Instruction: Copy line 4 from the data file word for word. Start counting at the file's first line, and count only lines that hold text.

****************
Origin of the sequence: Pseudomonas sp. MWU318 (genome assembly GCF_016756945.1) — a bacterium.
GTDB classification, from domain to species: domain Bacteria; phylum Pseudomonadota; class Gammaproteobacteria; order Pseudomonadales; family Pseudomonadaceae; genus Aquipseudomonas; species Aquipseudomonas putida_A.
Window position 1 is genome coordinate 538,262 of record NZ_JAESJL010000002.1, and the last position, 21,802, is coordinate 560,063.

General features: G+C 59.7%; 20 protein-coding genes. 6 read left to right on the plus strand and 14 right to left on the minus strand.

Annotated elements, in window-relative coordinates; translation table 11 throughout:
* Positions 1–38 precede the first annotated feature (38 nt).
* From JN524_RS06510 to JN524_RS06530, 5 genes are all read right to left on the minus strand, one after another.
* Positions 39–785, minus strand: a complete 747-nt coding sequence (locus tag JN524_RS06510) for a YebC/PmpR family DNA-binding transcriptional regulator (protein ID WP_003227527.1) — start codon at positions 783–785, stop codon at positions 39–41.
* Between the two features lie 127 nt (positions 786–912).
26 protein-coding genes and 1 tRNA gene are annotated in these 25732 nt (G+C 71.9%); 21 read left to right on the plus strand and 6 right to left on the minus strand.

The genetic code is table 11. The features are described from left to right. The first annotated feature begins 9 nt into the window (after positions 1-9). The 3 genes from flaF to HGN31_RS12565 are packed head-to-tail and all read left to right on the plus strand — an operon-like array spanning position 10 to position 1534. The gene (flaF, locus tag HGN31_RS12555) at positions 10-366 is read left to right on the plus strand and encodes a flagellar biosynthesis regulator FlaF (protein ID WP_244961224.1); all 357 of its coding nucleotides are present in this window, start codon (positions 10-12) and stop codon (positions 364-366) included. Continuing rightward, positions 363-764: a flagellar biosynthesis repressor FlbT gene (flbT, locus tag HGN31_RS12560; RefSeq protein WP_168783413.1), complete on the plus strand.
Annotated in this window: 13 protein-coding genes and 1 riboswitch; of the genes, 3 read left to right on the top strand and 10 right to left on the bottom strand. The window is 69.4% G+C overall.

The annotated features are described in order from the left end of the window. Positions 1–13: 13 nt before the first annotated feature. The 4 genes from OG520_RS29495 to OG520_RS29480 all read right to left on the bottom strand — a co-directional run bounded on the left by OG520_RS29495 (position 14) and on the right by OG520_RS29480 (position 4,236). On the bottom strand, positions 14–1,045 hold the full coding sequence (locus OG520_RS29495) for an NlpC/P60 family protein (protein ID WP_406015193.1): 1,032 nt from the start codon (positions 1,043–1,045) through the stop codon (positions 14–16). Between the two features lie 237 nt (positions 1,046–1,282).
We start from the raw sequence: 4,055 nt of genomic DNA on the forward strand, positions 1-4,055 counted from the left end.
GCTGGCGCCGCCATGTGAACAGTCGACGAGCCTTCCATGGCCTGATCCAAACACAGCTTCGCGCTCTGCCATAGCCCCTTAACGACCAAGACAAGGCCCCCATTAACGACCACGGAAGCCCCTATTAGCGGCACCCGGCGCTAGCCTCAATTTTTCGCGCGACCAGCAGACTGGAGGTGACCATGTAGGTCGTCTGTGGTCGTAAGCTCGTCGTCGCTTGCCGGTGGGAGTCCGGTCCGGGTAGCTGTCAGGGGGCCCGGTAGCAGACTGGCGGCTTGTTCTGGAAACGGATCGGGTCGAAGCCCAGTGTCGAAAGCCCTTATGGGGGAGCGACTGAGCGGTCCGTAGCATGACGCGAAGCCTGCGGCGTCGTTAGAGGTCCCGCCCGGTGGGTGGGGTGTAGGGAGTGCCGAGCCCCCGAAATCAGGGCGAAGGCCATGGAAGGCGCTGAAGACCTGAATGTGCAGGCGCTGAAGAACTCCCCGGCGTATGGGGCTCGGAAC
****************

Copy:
General features: G+C 59.7%; 20 protein-coding genes. 6 read left to right on the plus strand and 14 right to left on the minus strand.